Foreign Policy Blogs

"Fragile and Reversible"

After five years of conflict, 4,000 U.S. military deaths, $800 billion in military spending, and tattered relations within what once was called the “coalition of the willing,” General David Petraeus told Congress today that the results of the “surge” in Iraq were “fragile and reversible.” His statement, replete with charts, was as candid and direct as that of any U.S. official or political candidate this year in illustrating the dilemma facing the next Administration and the next Congress. Despite what candidates and opinion polls are now saying, beginning a rapid withdrawal of U.S. troops from Iraq without a durable security environment on the ground will provoke widespread misgivings and involve great political risk. Neither the public nor the candidates will want — regardless of what polls say today — to see a difficult situation become a worsened political and humanitarian catastrophe. Debating timetables during a political campaign is one thing, envisioning the real consequences of one's proposals quite another. pataeuschart2.jpg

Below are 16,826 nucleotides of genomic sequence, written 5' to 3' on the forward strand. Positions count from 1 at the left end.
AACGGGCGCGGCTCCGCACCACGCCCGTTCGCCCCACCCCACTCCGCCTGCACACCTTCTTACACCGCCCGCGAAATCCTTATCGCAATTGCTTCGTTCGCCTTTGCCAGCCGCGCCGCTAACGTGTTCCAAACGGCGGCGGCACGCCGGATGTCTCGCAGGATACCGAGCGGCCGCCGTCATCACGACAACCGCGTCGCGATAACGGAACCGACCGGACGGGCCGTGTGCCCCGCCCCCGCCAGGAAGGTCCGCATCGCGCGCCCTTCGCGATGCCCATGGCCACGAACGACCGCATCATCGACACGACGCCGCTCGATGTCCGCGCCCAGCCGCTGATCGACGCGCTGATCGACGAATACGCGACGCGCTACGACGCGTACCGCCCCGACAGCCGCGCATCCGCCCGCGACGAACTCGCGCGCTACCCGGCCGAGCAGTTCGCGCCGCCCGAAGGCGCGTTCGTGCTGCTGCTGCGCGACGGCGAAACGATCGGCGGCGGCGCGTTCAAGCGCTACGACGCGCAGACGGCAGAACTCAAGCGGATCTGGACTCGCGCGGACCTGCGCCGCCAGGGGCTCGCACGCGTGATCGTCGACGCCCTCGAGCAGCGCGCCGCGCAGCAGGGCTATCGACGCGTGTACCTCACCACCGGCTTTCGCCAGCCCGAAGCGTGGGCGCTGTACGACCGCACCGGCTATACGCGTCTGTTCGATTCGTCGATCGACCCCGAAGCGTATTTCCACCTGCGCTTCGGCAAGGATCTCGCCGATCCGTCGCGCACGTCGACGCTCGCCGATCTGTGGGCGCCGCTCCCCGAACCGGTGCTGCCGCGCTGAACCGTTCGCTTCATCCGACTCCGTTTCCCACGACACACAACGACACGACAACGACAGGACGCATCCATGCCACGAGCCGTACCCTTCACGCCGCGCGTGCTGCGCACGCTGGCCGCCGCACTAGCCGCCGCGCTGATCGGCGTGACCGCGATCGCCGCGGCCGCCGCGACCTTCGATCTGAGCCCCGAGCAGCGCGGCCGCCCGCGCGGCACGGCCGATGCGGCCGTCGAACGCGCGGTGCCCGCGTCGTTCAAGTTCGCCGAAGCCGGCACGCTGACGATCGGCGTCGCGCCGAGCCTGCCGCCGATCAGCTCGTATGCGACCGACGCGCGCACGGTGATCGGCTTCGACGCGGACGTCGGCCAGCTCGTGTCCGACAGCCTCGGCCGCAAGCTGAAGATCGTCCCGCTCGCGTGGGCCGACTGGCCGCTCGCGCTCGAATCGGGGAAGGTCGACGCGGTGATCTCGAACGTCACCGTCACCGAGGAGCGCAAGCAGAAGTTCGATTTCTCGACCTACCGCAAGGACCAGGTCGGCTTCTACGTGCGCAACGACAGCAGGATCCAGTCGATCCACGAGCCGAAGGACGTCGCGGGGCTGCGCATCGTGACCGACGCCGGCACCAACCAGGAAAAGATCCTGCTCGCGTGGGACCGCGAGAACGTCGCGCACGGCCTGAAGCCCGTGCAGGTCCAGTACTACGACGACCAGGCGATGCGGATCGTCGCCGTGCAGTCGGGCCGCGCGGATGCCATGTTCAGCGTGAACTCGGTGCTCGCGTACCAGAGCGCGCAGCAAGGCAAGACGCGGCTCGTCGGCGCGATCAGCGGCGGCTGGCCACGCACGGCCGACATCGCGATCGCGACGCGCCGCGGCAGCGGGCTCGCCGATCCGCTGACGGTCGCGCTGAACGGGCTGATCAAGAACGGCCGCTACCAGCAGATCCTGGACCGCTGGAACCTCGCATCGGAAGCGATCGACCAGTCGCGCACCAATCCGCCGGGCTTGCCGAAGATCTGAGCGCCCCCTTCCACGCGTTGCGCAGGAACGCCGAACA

Nothing illustrates this last truth quite so poignantly as the recent PBS “Frontline” documentary, “Bush's War,” which recounts the last five-plus years of our mismanaged occupation. The portraits that emerge of Cheney and Rumsfeld are particularly damning in showing this duo's willful push for war and disregard for post-occupation contingency planning. Cheney, Rumsfeld, Feith, Wolfowitz — the real architects of U.S. Iraq policy — are seldom heard from now as Petraeus tries admirably to deal with the consequences and Senators McCain, Clinton and Obama try to position themselves politically.

Foreign opinion, like the political situation on the ground in Iraq, is fragile and changeable. Right now the Arab street seems to favor Obama, according to the Economist, while Israelis like McCain. A very broad audience, at home and abroad, must be looking at our candidates with a mixture of expectation and hope. Taking the next steps in Iraq will not be easy.



Mark Dillen

Mark Dillen heads Dillen Associates LLC, an international public affairs consultancy based in San Francisco and Croatia. A former Senior Foreign Service Officer with the US State Department, Mark managed political, media and cultural relations for US embassies in Rome, Berlin, Moscow, Sofia and Belgrade, then moved to the private sector. He has degrees from Columbia and Michigan and was a Diplomat-in-Residence at the American Institute for Contemporary German Studies at Johns Hopkins. Mark has also worked for USAID as a media and political advisor and twice served as election observer and organizer for OSCE in Eastern Europe.

Areas of Focus:
US Government; Europe; Diplomacy